By Brian Lafferty
April 25, 2011 (San Diego) – Growing up I have witnessed firsthand a revolution in movie watching. My family went from having a VCR to a DVD player to a Blu-Ray Disc player in a span of twenty-five years. We went from renting movies from Blockbuster and Hollywood Video to Netflix.
Now there’s Netflix Watch Instantly. Unrolled in 2007, it began another revolution in home viewing. Today half of the movies I watch outside of screenings are viewed through my Roku Digital Video Player, which allows me to stream Instant Watch movies to my high definition television.
Netflix has added many titles over the last two years, more than I can keep up with. Starting today, I will highlight each Monday a film available to stream on Netflix.
A film need not be among the greatest to make this column. However, in order for a film to make it on the Streaming Pick of the Week, all of the following criteria must be met:
The movie must have good image quality. If a title has “ghosting,” “blotching,” or any major distracting effects, it won’t be included. I know there are people who don’t care but a lot of people do.
Most importantly, the film must be in its original aspect ratio. If the film was shot widescreen but is presented full screen, I won’t bother. If a film is wider than 1.85 (2.20, 2.35, etc.) but cropped so there aren’t any black bars on the top or bottom, I have zero interest.
The first Netflix Instant Watch Pick of the Week is Diner. Written and directed by Barry Levinson (his first film), it is about a group of college-age guys growing up in 1959 Baltimore. It stars Mickey Rourke in one of his star-making roles as the womanizing Boogie. Steve Guttenberg, Daniel Stern, Kevin Bacon, Tim Daly, and Paul Reiser round out the circle of friends. Ellen Barkin is Stern’s wife, who often is the fifth wheel.
There is no plot to Diner. Like George Lucas’ American Graffiti before it and Richard Linklater’s Dazed and Confused after it, the movie consists of events, many seemingly at random and often with little structure. This method succeeds because it creates a sense of the time in these men’s lives. It’s a time of uncertainty, a time when life is no longer about hanging out with your buddies.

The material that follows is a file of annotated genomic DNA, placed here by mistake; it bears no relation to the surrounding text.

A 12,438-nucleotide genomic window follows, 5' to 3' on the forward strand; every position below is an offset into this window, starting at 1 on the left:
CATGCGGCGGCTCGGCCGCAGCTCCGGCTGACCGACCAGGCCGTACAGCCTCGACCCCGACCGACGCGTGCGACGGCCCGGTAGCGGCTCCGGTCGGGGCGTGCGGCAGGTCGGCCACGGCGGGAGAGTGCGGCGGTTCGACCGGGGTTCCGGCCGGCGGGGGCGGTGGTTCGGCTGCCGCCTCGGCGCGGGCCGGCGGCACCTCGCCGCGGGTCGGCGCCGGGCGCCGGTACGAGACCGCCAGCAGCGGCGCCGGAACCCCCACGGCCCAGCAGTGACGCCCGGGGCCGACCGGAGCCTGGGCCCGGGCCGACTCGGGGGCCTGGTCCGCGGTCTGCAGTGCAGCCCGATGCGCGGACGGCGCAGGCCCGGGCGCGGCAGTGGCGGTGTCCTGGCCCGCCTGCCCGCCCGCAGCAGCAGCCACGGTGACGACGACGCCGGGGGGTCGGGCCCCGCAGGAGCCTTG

There is an overall structure to the film, one that unifies the characters and their unrelated events. Screenwriter Levinson uses the movie’s theme of nostalgia as this canvas. The first half is filled with fun times. The guys often eat out at the local diner at the same booth. There, they engage in a lot of dialogue involving discussions about life, girls, and issues.
Unlike American Graffiti and Dazed and Confused, Levinson avoids romanticizing. It’s easy for people to look back on their childhoods and early adulthoods and remember mostly, if not only, the good times, from the music to hanging out with friends, to simply having fun.
What makes Diner so different from many coming-of-age movies, particularly those seen in period pieces, is that he isn’t afraid to explore the truth behind the nostalgia. Sure, the guys have fun. There are periods in my life when I’ve had a lot of fun. But invariably during those times, I’ve had struggles and downs. Soon the movie gets serious. From gambling problems, drinking problems, to pre-wedding jitters, Levinson uses his script and lens to explore the reality behind the romanticism.
What drew me in the most was Levinson’s dialogue. I loved hearing these guys speak. I wrote barely any notes because I didn’t want to miss a single banter, sentence, or word. The dialogue is alternately funny, real, jovial, serious, and witty.
Diner was nominated for the Best Original Screenplay Oscar in 1982. It faced tough competition that year; Gandhi won and E.T., An Officer and a Gentleman, and Tootsie were also nominated. Diner is a small film but it deserves a spot among the giants of 1982.